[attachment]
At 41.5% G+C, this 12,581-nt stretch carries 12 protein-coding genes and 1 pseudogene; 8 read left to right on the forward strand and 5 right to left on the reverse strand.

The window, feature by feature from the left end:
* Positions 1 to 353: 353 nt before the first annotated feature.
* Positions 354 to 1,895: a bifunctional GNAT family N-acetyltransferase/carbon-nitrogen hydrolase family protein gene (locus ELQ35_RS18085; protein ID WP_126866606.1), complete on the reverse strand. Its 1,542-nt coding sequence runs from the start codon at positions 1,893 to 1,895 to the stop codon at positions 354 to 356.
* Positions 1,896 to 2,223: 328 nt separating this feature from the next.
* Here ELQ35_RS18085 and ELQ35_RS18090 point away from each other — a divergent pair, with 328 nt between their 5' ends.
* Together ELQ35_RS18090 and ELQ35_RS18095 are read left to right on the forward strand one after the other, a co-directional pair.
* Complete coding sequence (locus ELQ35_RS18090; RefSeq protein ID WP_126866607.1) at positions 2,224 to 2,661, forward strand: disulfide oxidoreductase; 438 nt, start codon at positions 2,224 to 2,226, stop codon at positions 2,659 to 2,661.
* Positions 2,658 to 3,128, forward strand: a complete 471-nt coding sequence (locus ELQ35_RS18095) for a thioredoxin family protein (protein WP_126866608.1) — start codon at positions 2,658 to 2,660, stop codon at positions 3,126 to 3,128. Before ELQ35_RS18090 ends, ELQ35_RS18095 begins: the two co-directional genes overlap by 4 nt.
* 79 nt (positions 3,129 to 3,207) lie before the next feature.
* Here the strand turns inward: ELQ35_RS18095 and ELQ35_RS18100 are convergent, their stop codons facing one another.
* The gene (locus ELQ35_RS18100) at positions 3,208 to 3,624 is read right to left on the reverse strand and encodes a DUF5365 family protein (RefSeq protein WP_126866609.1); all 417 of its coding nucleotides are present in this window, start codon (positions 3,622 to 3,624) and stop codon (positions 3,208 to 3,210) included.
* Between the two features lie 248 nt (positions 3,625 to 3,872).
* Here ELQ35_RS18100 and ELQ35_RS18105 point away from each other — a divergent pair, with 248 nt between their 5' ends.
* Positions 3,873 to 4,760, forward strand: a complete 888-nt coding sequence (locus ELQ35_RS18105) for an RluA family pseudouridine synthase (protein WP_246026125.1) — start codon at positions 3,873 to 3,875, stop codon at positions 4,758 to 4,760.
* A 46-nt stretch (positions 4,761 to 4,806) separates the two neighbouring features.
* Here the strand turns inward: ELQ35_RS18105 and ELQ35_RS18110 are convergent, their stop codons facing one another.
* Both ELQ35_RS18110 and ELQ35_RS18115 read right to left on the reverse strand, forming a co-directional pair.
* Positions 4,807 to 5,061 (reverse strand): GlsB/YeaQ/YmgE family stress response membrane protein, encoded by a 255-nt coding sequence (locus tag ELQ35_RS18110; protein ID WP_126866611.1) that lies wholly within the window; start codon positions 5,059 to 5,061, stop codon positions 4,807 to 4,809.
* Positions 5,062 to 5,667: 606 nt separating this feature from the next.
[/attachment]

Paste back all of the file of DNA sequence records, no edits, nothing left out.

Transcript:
At 41.5% G+C, this 12,581-nt stretch carries 12 protein-coding genes and 1 pseudogene; 8 read left to right on the forward strand and 5 right to left on the reverse strand.

The window, feature by feature from the left end:
* Positions 1 to 353: 353 nt before the first annotated feature.
* Positions 354 to 1,895: a bifunctional GNAT family N-acetyltransferase/carbon-nitrogen hydrolase family protein gene (locus ELQ35_RS18085; protein ID WP_126866606.1), complete on the reverse strand. Its 1,542-nt coding sequence runs from the start codon at positions 1,893 to 1,895 to the stop codon at positions 354 to 356.
* Positions 1,896 to 2,223: 328 nt separating this feature from the next.
* Here ELQ35_RS18085 and ELQ35_RS18090 point away from each other — a divergent pair, with 328 nt between their 5' ends.
* Together ELQ35_RS18090 and ELQ35_RS18095 are read left to right on the forward strand one after the other, a co-directional pair.
* Complete coding sequence (locus ELQ35_RS18090; RefSeq protein ID WP_126866607.1) at positions 2,224 to 2,661, forward strand: disulfide oxidoreductase; 438 nt, start codon at positions 2,224 to 2,226, stop codon at positions 2,659 to 2,661.
* Positions 2,658 to 3,128, forward strand: a complete 471-nt coding sequence (locus ELQ35_RS18095) for a thioredoxin family protein (protein WP_126866608.1) — start codon at positions 2,658 to 2,660, stop codon at positions 3,126 to 3,128. Before ELQ35_RS18090 ends, ELQ35_RS18095 begins: the two co-directional genes overlap by 4 nt.
* 79 nt (positions 3,129 to 3,207) lie before the next feature.
* Here the strand turns inward: ELQ35_RS18095 and ELQ35_RS18100 are convergent, their stop codons facing one another.
* The gene (locus ELQ35_RS18100) at positions 3,208 to 3,624 is read right to left on the reverse strand and encodes a DUF5365 family protein (RefSeq protein WP_126866609.1); all 417 of its coding nucleotides are present in this window, start codon (positions 3,622 to 3,624) and stop codon (positions 3,208 to 3,210) included.
* Between the two features lie 248 nt (positions 3,625 to 3,872).
* Here ELQ35_RS18100 and ELQ35_RS18105 point away from each other — a divergent pair, with 248 nt between their 5' ends.
* Positions 3,873 to 4,760, forward strand: a complete 888-nt coding sequence (locus ELQ35_RS18105) for an RluA family pseudouridine synthase (protein WP_246026125.1) — start codon at positions 3,873 to 3,875, stop codon at positions 4,758 to 4,760.
* A 46-nt stretch (positions 4,761 to 4,806) separates the two neighbouring features.
* Here the strand turns inward: ELQ35_RS18105 and ELQ35_RS18110 are convergent, their stop codons facing one another.
* Both ELQ35_RS18110 and ELQ35_RS18115 read right to left on the reverse strand, forming a co-directional pair.
* Positions 4,807 to 5,061 (reverse strand): GlsB/YeaQ/YmgE family stress response membrane protein, encoded by a 255-nt coding sequence (locus tag ELQ35_RS18110; protein ID WP_126866611.1) that lies wholly within the window; start codon positions 5,059 to 5,061, stop codon positions 4,807 to 4,809.
* Positions 5,062 to 5,667: 606 nt separating this feature from the next.